A three-day weekend is on the horizon, signaling the perfect time to organize the house and catch up on errands, or for the adventurous in spirit, to switch up the daily routine in exchange for uncharted territory.
“I love traveling. I love the experience of meeting new people and seeing new places,” said Andrea Zuñiga, the communications manager for South American Explorers. “I love talking to other people who are also Peruvian, but so different from we Limeños.”
In 1977 SAE began helping scientists, archaeologists and explorers navigate their way through Peru and South America. The non-profit NGO built a labyrinth of information, networks and contacts and began helping backpackers, travelers, expats and nationals discover the continent. Now they advise anyone wanting to learn more about just about any place in South America.
“There’s definitely still room for exploring,” Zuñiga said. “There are things that may not be new to the world, but they are new to the individual.”
That’s why the Peruana encourages people to step out of their comfort zones and into the unknown every chance they get. Most travelers will venture through Lima and on to Cuzco and Machu Picchu. But, as Zuñiga said, Peru is a big country and nearly every city will provide a different cultural, culinary and scenery experience.
Below are a few lesser known cities to discover. Each of the trips will take no more than five hours by bus – perfect for a long weekend. If travelers have access to a private vehicle, Zuñiga says it will take less time to get to the desired destination.
Cerro San Cristobal
This is the hillside overlooking Lima, offering great views and a small bodega. Take an ‘urbanito’ from the Plaza de Armas for S/. 5. On a clear day, visitors can see nearly every district from atop the mountain. Bring a sweater, it can get chilly at the top.
Chosica is a nice afternoon escape from the city and takes between one to two hours to reach. Sitting above the fog hugging Lima during the winter, it is popular with Limeños seeking some sun. The central park area boasts green space, as well as restaurants, bars and cafes.
This is the most popular place for white-water rating on the Chillón river, where the national championships are held every February. Several places offer rafting and kayaking. Try “Camping San Jeronimo”, “Aldea” or “Adventure Perú”. Rafting costs about $15 per person for 1-2 hours. The river is at its highest from November to April (levels 4-5) and low from May to October (levels 1-2). Kayaking upriver is excellent, as are the canopy tours. There are numerous accommodations and restaurants. Plan to bus it for about an hour.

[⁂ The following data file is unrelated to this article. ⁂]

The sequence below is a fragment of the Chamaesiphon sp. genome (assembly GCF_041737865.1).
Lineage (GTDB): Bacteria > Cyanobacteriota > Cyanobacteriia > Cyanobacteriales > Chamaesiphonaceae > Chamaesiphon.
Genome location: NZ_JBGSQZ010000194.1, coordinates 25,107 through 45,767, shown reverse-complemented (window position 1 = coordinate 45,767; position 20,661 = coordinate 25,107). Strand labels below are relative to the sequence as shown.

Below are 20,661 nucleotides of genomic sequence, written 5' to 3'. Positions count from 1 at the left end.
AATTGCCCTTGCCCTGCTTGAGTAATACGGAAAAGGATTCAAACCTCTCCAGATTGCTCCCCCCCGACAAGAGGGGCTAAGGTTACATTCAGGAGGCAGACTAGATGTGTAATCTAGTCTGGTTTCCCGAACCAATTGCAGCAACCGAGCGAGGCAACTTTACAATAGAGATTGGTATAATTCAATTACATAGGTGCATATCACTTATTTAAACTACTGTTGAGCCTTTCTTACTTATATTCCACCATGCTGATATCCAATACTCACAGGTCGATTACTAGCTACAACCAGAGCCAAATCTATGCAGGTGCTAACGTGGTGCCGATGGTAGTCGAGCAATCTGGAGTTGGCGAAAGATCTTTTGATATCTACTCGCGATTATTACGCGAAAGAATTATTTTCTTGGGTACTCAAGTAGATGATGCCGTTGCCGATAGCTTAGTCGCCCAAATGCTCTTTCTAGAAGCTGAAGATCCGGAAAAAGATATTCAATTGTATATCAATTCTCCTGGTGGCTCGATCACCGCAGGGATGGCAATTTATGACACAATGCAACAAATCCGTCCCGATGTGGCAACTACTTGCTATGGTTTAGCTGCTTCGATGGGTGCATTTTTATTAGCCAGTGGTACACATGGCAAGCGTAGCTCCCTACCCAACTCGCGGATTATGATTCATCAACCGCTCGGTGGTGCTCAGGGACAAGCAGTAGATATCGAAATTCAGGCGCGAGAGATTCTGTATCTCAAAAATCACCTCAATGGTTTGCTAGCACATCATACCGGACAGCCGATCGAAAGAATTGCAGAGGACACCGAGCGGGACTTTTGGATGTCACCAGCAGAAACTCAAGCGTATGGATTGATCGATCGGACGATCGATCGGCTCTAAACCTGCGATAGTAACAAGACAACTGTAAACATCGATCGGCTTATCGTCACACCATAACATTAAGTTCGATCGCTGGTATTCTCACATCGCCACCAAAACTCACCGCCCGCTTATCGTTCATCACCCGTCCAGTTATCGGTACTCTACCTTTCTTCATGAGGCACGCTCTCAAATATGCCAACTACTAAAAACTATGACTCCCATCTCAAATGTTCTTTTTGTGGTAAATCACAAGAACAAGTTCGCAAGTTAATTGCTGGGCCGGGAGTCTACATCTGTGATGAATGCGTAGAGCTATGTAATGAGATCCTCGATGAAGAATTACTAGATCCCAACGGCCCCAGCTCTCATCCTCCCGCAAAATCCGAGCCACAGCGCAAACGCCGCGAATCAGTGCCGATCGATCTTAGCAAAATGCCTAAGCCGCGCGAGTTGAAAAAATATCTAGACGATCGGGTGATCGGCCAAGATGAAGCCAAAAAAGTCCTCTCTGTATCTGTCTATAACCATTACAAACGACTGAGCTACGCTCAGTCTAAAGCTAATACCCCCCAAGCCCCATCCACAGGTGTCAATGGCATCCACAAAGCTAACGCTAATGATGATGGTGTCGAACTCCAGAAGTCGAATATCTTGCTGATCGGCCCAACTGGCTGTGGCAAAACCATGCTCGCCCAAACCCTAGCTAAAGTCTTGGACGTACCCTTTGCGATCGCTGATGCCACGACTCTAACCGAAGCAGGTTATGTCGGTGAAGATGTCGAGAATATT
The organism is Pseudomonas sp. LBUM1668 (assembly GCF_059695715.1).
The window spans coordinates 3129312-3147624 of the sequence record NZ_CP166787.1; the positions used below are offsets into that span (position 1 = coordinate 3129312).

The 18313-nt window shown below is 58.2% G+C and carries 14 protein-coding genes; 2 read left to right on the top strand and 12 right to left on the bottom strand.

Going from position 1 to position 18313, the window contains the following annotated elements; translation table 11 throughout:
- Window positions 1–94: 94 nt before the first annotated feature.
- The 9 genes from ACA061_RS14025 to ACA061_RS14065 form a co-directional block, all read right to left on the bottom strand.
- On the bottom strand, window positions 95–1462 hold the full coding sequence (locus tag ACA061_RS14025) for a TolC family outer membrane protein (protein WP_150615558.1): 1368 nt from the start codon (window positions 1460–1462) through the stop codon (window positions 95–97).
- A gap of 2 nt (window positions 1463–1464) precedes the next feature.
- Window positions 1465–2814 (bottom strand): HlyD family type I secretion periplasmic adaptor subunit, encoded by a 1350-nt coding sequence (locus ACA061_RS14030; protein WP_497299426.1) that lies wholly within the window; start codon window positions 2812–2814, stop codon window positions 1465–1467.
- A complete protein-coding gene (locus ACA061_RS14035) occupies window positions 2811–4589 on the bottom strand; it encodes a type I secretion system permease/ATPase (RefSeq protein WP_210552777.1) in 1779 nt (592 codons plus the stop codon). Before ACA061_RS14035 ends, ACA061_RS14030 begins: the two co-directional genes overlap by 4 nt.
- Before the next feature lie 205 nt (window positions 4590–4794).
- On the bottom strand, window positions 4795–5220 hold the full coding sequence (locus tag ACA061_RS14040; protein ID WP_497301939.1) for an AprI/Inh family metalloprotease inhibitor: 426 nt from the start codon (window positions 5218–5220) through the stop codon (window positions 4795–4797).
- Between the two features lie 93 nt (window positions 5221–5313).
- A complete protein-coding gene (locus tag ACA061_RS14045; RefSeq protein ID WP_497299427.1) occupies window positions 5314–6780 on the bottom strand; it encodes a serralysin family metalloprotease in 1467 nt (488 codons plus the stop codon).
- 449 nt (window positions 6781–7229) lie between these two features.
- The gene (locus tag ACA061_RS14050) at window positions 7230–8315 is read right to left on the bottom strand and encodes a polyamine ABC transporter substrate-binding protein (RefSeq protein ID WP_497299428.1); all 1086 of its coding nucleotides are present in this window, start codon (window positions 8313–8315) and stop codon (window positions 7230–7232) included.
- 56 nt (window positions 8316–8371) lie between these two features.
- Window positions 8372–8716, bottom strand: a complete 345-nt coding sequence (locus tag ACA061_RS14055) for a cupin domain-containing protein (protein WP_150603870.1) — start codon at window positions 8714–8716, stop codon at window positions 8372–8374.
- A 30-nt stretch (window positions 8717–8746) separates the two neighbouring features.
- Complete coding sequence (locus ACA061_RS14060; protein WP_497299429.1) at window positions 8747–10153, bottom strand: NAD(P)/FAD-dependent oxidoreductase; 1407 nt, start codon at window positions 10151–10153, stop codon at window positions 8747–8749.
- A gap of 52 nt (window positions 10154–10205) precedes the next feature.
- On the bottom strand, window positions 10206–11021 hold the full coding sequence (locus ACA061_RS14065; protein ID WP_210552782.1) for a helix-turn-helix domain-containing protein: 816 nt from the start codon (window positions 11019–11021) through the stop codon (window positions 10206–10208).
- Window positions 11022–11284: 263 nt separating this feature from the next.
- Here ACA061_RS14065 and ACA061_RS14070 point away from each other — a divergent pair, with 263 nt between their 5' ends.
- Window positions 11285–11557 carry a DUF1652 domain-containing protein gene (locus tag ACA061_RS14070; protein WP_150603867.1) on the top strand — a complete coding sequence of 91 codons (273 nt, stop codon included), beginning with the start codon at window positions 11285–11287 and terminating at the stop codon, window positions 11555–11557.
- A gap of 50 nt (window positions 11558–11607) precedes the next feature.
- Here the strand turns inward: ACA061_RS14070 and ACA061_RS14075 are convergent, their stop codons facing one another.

Pachacamac has many ruins to explore. There is a small museum near the reconstruction of the “Temple of the Virgins.” Buses take about an hour.
Canta and Obrajillo
Perched on top of a hill overlooking the Chillon river valley, is Canta . Travelers can hike to the pre-Inca ruins of Catamarca. Camping and trekking are possible through the high mountain pass of La Viuda (4,784m). Bring food, water and warm clothing if you are going to stay overnight or hike further into the mountains. Buses take about three hours from Lima. Three kilometers from Canta is the town of Obrajillo, a charming labyrinth of winding streets, overhanging balconies and colonial mansions.
Ica and Huacachina
Ica is a little town, 3-4 hours south of Lima by bus. It is famous for its vineyards and production of Pisco. Huacachina isa a 15-minute taxi ride away — an oasis in the middle of sand dunes and a great place to spend a relaxing weekend, try sandboarding, or do an excursion in a dune buggy through the desert. There is also a national wildlife reserve nearby.
Desert hillsides looking out over the sea, located four hours by bus south of Lima. In colonial days, slaves were brought to work on sugar plantations in the valleys. Today Chincha retains the rich African influenced culture including the cajón (drums made from a wooden box) used in typical music of the region. Very spicy meals abound, generally prepared by Afro-peruvian hands.
San Pedro de Casta and Marcahuasi
San Pedro de Casta (3,750m) is the closest town to Marcahuasi, a huge plain at 4100m above sea level. On the plateau, there are many enigmatic rocks formations with the shapes of animals and people, including a frog, turtle, the Indian and the Three Virgins. In San Pedro there are hostels and restaurants located on the main square. Expect a four to five hour bus ride.
Famous for its spas, forests and cheese, Churin is worth the five to six hour journey from Lima. The road to Churin passes through wonderful rock formations and sub tropical vegetation. There are several hot sulphur springs for relaxing, as well as multiple accommodations as this is a hot spot (literally) for Limeños seeking a getaway.